Twenty-three years after the Iron Curtain’s fall, there’s a new dividing line in Eastern Europe: A sharp contrast in quality of life between those nations where free markets and free society have flourished, and those where the state keeps an iron grip. Free nations like the Czech Republic, Latvia and Estonia (to name but three) have grown and thrived, with the majority of the populace enjoying the fruits of capitalism. In more oppressed nations like Russia and Hungary, however, life hasn’t been nearly as sweet—and the more economic malaise sets in, the more their governments intervene, to the detriment of their citizens. Both nations were at it again this month, passing new protectionist measures that will only hurt their people.
Hungary struck first, passing a constitutional amendment allowing “only Hungarian farmers” to purchase domestic farmland. On the surface, the law’s origins were noble: When Hungary joined the EU in 2004, land prices were depressed, and many folks feared EU accession would allow foreign speculators to bid up land prices at the expense of local farmers. Thus, the EU allowed a temporary ban on foreign ownership, believing that would allow Hungarian land prices to more gradually catch up with the rest of the region, with Hungarian citizens reaping the benefits. However, the permanent extension—and inclusion of all Hungarians who aren’t farmers by trade—makes it clear Hungary’s leaders have no intention of restoring a free agricultural market. Its aims are purely nationalist. According to the Ministry of Rural Development’s statement, the law “protects Hungarian farmland, our heritage and the basis of our livelihoods from foreign and domestic speculators alike.”
What the law really does, however, is rob Hungarian agriculture of two important sources of capital: foreign and domestic investors. It also lowers the likelihood Hungarian farmland is used to its fullest potential. Much of the Hungarian farmland in foreign hands (which have skirted the ban by purchasing the land through Hungarian shell corporations) is owned by family farmers who’ve cultivated land that previously went to waste. In the process, they’ve introduced new, more efficient farming methods, bringing more and cheaper meat and produce to their towns. By barring more foreign would-be farmers from doing the same thing, Hungary’s effectively denying its people better, cheaper food.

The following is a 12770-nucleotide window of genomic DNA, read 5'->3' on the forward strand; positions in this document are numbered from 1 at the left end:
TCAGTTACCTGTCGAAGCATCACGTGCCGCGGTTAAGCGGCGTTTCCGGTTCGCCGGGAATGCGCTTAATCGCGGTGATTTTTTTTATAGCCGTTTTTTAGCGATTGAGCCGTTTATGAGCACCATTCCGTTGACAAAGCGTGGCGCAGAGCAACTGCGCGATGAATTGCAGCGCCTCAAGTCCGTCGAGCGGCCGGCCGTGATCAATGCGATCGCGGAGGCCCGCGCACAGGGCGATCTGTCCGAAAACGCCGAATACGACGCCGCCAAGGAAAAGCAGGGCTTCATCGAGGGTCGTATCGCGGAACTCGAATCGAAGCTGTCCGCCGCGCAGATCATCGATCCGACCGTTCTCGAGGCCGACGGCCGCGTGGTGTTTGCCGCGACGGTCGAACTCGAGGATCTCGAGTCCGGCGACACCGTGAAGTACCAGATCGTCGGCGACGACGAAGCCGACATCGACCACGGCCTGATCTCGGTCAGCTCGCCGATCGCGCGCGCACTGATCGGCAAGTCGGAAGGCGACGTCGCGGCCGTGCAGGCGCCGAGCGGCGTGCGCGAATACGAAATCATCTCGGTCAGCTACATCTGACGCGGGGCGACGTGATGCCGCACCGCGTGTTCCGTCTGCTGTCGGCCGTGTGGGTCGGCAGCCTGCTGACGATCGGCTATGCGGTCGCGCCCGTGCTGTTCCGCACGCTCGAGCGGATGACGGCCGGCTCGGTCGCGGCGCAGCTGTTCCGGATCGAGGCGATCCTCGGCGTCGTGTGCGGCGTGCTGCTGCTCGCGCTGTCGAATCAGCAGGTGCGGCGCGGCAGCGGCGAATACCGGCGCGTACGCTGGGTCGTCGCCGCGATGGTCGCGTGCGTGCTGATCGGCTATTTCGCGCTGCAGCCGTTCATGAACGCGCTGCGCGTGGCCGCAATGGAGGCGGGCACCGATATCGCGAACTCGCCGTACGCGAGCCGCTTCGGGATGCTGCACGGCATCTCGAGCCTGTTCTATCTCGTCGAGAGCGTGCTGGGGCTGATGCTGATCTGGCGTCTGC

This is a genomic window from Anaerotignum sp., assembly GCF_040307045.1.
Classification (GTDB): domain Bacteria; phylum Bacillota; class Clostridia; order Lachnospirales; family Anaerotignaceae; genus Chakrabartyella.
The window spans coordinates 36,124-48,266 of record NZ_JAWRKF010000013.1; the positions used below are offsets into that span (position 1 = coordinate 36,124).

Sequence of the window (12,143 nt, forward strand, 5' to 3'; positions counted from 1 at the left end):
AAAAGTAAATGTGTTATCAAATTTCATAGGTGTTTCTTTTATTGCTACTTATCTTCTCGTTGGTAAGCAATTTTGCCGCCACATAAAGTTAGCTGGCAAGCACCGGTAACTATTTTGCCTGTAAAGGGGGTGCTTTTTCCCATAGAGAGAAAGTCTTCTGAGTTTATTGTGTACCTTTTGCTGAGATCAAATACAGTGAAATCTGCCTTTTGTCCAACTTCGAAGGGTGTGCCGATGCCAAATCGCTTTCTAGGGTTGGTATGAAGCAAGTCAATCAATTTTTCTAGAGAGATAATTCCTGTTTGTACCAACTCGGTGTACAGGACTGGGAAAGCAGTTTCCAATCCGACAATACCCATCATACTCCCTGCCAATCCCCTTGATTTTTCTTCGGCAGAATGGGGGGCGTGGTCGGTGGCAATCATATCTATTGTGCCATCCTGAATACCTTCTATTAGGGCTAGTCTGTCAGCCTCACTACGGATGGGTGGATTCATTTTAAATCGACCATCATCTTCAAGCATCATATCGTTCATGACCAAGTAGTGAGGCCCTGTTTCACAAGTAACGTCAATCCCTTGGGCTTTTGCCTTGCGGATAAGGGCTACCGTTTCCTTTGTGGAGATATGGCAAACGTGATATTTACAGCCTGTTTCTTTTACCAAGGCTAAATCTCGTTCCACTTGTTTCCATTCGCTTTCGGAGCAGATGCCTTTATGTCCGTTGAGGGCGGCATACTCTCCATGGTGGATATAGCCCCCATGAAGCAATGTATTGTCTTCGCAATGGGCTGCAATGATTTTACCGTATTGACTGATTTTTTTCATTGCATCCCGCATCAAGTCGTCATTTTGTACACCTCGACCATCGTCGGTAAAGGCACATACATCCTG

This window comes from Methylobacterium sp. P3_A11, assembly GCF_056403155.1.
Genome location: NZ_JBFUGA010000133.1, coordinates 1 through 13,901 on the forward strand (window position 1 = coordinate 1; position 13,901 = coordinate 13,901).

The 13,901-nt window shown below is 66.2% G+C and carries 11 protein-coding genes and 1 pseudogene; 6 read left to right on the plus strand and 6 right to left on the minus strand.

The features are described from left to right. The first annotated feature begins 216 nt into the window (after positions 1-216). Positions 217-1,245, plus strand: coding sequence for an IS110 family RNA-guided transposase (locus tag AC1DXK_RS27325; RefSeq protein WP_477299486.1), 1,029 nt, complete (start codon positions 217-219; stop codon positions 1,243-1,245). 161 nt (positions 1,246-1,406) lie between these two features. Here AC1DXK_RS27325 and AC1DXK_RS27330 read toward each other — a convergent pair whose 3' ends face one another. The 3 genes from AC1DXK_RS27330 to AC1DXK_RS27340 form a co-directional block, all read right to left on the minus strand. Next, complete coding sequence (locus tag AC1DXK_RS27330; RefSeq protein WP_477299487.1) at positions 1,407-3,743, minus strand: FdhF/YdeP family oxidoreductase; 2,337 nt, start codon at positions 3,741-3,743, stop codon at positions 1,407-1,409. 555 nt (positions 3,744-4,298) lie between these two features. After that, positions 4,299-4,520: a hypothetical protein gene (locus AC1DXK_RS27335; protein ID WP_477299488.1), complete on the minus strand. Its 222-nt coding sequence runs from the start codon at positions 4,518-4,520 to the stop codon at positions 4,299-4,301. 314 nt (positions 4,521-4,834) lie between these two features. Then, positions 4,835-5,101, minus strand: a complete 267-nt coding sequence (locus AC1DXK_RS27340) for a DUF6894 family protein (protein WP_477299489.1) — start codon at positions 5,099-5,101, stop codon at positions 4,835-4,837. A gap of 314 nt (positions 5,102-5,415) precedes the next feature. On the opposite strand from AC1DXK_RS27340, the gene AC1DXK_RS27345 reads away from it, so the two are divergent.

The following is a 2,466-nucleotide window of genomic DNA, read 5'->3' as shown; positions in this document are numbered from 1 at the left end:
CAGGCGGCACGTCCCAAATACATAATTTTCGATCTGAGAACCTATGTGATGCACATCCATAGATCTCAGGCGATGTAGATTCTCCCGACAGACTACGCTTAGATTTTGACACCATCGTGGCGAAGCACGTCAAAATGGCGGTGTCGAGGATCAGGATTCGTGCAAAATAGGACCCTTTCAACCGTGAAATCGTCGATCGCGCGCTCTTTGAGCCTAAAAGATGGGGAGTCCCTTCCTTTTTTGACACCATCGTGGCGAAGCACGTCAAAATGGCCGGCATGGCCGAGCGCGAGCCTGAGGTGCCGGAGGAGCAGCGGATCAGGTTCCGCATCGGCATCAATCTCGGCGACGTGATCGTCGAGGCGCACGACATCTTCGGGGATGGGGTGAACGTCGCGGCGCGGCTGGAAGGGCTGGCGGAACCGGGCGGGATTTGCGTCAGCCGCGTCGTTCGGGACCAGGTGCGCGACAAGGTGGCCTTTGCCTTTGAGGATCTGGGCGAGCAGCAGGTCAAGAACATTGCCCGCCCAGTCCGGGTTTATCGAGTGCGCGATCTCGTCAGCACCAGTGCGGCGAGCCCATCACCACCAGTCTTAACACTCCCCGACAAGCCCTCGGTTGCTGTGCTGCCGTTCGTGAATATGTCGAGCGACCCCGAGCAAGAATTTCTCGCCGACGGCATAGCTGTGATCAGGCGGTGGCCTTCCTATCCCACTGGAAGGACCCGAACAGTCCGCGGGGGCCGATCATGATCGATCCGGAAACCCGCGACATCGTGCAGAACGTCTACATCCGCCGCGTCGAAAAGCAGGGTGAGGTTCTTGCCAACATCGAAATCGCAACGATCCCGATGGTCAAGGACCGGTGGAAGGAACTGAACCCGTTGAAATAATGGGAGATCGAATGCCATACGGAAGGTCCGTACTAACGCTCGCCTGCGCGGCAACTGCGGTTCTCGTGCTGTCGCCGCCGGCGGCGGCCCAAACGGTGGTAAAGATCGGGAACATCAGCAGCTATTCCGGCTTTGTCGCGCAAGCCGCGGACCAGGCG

Limiting domestic land purchases compounds this. Party members say the law promotes “a network of local small and medium-sized family land ownership,” which suggests corporate owners—anyone not technically a “Hungarian farmer”—aren’t welcome. This stance assumes all purchases by non-farmers are somehow harmful. But this isn’t so! Consider a Hungarian company or business owner that decides to expand into agriculture—they’re investing capital, hiring workers and, ideally, improving agricultural output. The same is true of many potential foreign corporate landowners. If it bans this very healthy form of commerce, the government’s banning measures that would revitalize Hungarian farming and benefit the entire nation.